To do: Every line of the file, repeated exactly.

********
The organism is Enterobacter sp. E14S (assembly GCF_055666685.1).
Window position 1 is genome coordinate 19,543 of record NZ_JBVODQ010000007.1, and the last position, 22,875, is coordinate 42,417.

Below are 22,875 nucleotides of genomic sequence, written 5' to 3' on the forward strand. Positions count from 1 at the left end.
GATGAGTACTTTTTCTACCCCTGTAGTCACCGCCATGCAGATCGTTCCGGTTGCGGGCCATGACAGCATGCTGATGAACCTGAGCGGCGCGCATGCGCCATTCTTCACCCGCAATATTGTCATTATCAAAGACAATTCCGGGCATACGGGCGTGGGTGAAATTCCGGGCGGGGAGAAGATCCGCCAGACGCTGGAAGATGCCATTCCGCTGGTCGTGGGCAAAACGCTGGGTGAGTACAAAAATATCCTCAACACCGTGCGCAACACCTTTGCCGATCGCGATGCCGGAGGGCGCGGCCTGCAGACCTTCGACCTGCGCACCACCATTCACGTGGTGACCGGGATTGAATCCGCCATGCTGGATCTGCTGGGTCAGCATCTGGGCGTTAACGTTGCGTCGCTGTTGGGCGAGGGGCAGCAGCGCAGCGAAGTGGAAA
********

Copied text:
The organism is Enterobacter sp. E14S (assembly GCF_055666685.1).
Window position 1 is genome coordinate 19,543 of record NZ_JBVODQ010000007.1, and the last position, 22,875, is coordinate 42,417.

Below are 22,875 nucleotides of genomic sequence, written 5' to 3' on the forward strand. Positions count from 1 at the left end.
GATGAGTACTTTTTCTACCCCTGTAGTCACCGCCATGCAGATCGTTCCGGTTGCGGGCCATGACAGCATGCTGATGAACCTGAGCGGCGCGCATGCGCCATTCTTCACCCGCAATATTGTCATTATCAAAGACAATTCCGGGCATACGGGCGTGGGTGAAATTCCGGGCGGGGAGAAGATCCGCCAGACGCTGGAAGATGCCATTCCGCTGGTCGTGGGCAAAACGCTGGGTGAGTACAAAAATATCCTCAACACCGTGCGCAACACCTTTGCCGATCGCGATGCCGGAGGGCGCGGCCTGCAGACCTTCGACCTGCGCACCACCATTCACGTGGTGACCGGGATTGAATCCGCCATGCTGGATCTGCTGGGTCAGCATCTGGGCGTTAACGTTGCGTCGCTGTTGGGCGAGGGGCAGCAGCGCAGCGAAGTGGAAA